systemd is a system and service manager for Linux, compatible with SysV and LSB init scripts. systemd provides aggressive parallelization capabilities, uses socket and D-Bus activation for starting services, offers on-demand starting of daemons, keeps track of processes using Linux cgroups, supports snapshotting and restoring of the system state, maintains mount and automount points and implements an elaborate transactional dependency-based service control logic. It can work as a drop-in replacement for sysvinit.
Systemd has been implemented into IPFire 3.x as an replacement of the old SysVinit system, because it provides a faster startup and a useable system if one or more services fails to startup. It also provides a plattform for central service management to start / stop services or to get their status information. We are using systemd without any support for SysV and LSB scripts, because we want a native systemd and native units - so we have disabled any support for that.
In IPFire 3.x systemd can only be used from shell, because we doesn't provide a X-Server or GTK framework to use the graphical applications.
To get a list off all services type the following command on the shell:
You will get a list of all services and it's status - if they are running or not, or maybe the fail on startup and so on….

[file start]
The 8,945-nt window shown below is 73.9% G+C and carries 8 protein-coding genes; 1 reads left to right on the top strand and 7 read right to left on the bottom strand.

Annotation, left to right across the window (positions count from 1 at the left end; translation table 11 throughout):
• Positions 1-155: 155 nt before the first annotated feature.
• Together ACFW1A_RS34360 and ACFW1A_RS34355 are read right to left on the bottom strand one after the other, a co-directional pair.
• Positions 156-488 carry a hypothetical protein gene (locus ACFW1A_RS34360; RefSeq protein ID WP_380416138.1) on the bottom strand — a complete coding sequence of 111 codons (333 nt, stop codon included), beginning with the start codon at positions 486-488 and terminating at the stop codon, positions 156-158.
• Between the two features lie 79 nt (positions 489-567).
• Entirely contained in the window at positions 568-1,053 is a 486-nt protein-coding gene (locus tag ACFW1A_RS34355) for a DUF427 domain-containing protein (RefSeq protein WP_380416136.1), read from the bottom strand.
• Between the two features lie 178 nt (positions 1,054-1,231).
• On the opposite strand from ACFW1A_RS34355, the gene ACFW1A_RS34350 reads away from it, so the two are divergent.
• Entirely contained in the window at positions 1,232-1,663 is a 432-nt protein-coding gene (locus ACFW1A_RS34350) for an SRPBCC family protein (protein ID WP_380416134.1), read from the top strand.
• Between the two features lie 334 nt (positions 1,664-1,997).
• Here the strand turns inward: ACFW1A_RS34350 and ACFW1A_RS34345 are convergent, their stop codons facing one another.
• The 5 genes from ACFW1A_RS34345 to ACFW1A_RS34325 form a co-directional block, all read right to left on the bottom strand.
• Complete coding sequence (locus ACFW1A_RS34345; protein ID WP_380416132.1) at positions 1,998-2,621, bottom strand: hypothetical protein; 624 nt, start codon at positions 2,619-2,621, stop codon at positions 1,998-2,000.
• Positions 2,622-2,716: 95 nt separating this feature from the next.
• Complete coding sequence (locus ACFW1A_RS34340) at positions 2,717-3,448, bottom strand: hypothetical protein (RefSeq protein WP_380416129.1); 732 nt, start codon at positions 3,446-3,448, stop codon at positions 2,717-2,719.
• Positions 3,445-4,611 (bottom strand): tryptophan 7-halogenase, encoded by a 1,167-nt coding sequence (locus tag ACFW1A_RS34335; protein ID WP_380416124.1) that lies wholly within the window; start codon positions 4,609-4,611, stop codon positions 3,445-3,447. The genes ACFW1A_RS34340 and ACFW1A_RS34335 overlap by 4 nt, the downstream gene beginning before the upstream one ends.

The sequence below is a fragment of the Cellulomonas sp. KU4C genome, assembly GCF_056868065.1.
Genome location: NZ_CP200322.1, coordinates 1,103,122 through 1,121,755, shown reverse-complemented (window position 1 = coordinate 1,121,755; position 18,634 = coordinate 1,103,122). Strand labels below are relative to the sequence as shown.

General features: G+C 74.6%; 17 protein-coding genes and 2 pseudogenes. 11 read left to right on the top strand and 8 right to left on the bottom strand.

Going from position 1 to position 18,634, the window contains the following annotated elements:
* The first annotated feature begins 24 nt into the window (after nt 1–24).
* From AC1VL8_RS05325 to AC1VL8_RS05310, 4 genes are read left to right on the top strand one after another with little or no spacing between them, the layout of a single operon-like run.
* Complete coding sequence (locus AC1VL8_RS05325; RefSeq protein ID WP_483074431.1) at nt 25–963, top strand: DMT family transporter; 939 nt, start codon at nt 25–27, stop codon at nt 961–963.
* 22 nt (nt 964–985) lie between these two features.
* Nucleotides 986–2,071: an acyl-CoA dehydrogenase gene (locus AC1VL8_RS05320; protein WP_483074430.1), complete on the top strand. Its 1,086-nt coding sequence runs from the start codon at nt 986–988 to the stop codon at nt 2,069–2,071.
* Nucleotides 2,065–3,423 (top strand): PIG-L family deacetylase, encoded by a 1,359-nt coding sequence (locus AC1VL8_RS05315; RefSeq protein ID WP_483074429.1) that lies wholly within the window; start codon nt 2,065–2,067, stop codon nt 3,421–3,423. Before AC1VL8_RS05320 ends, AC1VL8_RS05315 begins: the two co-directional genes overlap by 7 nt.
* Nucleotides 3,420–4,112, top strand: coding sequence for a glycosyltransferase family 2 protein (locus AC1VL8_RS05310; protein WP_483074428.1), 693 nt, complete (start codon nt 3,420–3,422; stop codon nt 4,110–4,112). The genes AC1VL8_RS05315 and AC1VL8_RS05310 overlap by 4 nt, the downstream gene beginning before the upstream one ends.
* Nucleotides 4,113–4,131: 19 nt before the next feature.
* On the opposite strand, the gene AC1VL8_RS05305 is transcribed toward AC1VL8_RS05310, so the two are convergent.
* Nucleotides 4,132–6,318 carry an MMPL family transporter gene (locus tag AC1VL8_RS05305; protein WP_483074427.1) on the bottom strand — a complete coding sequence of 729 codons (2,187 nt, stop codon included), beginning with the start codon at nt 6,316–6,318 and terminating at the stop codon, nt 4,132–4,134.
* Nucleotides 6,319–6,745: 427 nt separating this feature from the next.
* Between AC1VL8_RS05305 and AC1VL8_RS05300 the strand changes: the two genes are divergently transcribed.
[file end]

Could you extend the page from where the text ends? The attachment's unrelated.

To start or stop a service you have to know the name of it's “service” file. The are stored in “/lib/systemd/system/”.
To start a service type the following command on the shell:
systemctl start filename.service
To stop it use:
systemctl stop filename.service
To get the status information or error message from a service just type:
systemctl status filename.service
To enable or disable a service just type:
systemctl enable filename.service
To disable it on startup type:
systemctl disable filename.service
To enable the serial console just add “console=ttyS0” to the kernel command line at the grub entry.
Systemd will automaticall start a getty for this serial port. Check this with
systemctl status serial-getty@ttyS0.service
More information about systemd, how to deal with it and how to write own service files or units can be found at the following links: